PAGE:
Legislative Update

Yesterday was a big day in educational news from Austin. I received an email from our Senator, Robert Nichols, concerning the 15% rule and Representative Jimmie Don Aycock filed a bill that overhauls graduation requirements for high school students.

Here is the text from the email received from Senator Nichols:

This afternoon, the Senate passed an amended version of SB
135: relating to the use of a public school student’s performance on an
end-of-course assessment instrument in determining the student’s final grade
for the course. Senator Van de Putte added an amendment that strikes from law
“that each school district shall adopt a policy that requires a student’s
performance on the end-of-course assessment instrument to account for 15
percent of the student’s final grade for the course.” The bill passed
unanimously and now is being sent to the House for a vote.

Below is a summary of the bill filed by Representative Aycock. The summary comes from the Texas Association of School Boards:

House Public Education Committee
Chair Jimmie Don Aycock (R-Killeen) announced that he will be filing an omnibus bill, House Bill 5, that promises significant changes to graduation requirements, student assessments and school accountability laws.

 Read a summary of the bill as provided by Chairman Aycock.

 “Representative Jimmie Don Aycock’s unveiling of House Bill 5 comes at a critical time for school districts,” said Catherine Clark, associate executive director for TASB Governmental Relations. “With our students and schools caught in the accountability limbo that is the turbulent implementation of STAAR, school leaders are looking to the
legislature to provide leadership on this issue.”

 Similar to Sen. Kel Seliger’s Senate Bill 225, HB 5 would create one foundational degree on which students may earn endorsements in certain fields. Aycock’s bill would include endorsements in STEM, business and industry, public services, and arts and humanities.

 “The bill provides a framework that will help high school students graduate ready for college and careers and recognizes the inherent gifts of our students by providing multiple pathways to graduation,” Clark said.

 HB 5 would also:

  • allow districts to partner with community colleges and industry to develop
    rigorous courses that address workforce needs, provide technical training
    and count towards graduation;
  • eliminate the requirement that all students must pass Algebra II and ELA III to
    receive a high school diploma;
  • eliminate the 15% rule;
  • grant current ninth and tenth grade students the benefits of the new structure;
    and
  • allow all high school graduates to be eligible for automatic admission to Texas
    public four-year universities because all student graduate under the same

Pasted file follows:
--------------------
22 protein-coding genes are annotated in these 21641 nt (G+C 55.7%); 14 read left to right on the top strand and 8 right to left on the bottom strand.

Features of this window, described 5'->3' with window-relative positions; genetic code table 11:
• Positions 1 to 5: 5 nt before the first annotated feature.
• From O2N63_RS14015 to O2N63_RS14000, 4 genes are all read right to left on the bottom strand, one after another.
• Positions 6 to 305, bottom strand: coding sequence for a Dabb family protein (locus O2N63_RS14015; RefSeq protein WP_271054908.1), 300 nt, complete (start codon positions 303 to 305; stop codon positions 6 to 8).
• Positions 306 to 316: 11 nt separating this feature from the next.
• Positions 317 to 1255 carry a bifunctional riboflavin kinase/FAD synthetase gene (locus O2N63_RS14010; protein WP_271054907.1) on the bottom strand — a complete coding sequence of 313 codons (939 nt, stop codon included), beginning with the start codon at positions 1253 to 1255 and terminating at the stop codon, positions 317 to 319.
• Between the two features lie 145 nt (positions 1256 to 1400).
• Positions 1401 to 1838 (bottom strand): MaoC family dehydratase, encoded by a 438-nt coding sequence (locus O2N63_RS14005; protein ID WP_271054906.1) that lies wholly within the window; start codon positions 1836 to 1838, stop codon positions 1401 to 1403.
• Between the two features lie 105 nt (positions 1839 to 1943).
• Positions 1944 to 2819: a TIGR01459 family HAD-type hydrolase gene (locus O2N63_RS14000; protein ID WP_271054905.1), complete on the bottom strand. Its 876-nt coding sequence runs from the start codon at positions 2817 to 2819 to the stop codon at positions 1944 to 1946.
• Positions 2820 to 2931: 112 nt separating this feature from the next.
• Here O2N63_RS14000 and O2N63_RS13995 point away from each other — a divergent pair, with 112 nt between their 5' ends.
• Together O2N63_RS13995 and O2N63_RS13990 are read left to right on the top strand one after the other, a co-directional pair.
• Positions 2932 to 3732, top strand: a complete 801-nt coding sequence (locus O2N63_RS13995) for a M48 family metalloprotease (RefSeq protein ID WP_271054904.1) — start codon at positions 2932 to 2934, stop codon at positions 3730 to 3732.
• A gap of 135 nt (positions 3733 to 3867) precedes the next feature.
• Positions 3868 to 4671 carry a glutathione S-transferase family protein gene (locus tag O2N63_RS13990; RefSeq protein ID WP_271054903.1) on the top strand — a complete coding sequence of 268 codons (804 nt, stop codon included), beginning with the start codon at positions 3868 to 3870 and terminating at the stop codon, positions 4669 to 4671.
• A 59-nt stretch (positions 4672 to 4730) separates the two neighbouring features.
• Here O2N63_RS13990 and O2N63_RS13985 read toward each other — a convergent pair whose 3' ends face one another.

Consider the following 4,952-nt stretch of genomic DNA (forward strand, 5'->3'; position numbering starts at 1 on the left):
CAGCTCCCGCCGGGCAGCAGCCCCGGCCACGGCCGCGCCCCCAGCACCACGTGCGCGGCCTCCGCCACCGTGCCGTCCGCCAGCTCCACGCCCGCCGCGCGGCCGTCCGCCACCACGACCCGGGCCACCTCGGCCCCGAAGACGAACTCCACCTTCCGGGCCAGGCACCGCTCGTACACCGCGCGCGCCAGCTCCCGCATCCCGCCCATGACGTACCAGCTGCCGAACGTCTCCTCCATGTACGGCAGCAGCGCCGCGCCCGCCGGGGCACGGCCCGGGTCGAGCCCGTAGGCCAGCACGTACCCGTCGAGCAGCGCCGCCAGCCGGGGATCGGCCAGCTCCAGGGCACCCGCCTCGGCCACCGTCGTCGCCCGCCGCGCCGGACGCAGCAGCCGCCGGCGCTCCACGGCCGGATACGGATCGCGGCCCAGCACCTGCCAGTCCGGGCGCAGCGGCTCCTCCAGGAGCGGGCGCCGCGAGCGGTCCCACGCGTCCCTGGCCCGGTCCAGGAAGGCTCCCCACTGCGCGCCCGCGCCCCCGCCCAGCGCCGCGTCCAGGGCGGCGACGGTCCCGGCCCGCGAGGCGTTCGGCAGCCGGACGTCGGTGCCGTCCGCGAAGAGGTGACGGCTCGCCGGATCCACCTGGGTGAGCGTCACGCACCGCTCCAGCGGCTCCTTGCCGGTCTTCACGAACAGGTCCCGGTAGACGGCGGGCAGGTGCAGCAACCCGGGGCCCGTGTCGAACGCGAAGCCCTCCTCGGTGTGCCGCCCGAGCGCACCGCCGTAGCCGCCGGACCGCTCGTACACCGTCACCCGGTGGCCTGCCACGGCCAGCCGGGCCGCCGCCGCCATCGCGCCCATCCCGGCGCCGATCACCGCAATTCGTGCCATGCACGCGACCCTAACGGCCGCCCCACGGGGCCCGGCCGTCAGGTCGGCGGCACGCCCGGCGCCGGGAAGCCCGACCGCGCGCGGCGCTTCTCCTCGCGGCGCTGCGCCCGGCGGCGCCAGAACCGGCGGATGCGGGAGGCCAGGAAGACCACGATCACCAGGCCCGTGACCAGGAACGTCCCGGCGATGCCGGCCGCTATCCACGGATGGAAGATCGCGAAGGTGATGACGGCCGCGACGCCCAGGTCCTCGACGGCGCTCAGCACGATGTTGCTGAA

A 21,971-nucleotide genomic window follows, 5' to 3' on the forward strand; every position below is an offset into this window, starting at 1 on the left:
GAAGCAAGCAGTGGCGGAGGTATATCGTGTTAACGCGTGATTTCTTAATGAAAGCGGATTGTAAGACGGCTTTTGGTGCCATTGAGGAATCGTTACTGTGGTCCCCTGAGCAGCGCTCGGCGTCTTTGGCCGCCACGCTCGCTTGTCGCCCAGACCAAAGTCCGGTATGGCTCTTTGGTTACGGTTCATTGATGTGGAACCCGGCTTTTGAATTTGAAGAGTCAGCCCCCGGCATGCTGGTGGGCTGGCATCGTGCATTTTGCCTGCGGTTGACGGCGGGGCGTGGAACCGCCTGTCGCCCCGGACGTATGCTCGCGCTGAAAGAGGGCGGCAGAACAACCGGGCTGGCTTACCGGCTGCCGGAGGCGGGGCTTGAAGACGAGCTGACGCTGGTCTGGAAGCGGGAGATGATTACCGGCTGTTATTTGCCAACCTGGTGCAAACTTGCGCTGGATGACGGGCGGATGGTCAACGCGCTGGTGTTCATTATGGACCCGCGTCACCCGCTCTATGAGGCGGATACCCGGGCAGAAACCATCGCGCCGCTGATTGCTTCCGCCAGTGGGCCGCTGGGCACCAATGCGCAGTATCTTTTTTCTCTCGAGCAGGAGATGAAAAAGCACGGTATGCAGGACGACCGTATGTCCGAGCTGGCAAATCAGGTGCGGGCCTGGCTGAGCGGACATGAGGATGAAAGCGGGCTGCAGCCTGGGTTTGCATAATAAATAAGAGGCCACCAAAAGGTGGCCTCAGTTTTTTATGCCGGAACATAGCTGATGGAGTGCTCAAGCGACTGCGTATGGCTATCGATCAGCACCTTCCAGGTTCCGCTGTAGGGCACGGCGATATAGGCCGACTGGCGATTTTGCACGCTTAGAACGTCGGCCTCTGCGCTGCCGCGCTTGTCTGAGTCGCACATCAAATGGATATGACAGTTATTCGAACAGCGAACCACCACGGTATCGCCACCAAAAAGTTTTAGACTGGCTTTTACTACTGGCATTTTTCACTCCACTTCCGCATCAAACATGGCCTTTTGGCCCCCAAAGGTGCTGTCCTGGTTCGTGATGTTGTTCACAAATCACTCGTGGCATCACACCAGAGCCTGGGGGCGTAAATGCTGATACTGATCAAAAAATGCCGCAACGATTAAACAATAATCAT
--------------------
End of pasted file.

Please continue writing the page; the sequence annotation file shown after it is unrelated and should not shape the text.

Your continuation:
diploma.

In terms of assessments and accountability, HB 5 reduces the number of end-of-course assessments required for graduation from 15 to five: Algebra I, biology, U.S. history and English II (reading and writing). The bill also would eliminate the cumulative score
requirement for end-of-course exams and would allow satisfactory performance on
Advanced Placement, SAT and ACT exams to satisfy graduation requirements.

 “Representative Aycock’s bill reduces overreliance on standardized tests, allowing teachers to focus on educating their students while using assessments to determine how best to help children move forward as opposed to the current system that uses assessments to hold children back,” Clark said.

Aycock noted that this bill is far from complete.

 “This is not a bill final. This is a starting point for discussion, and for a broad discussion, on many of these issues,” Aycock said. “I think we have picked a starting point for the discussion. And I have no doubt we’ll be hearing from people who will advocate for more testing and people who would advocate for less. That’s part of the process.”

 HB 5 would do away with the current accountability ratings and institute an A-F system that takes into account academic performance, financial performance, and community and student engagement.

 All members of the House Public Education Committee have signed onto the bill as co-authors.

 “Overall, the bill reduces reliance on state tests at the same time that it holds students, schools, and districts accountable with a system that takes into account educational performance, financial performance, and student and community engagement,” Clark continued. “Representative Aycock’s bill is an excellent step forward.”

I believe that both of these bills are positive indications that our elected officials are listenting to the concerns of parents and educators and are trying to make the necessary adjustments in our testing and accountability system. Further updates will follow.

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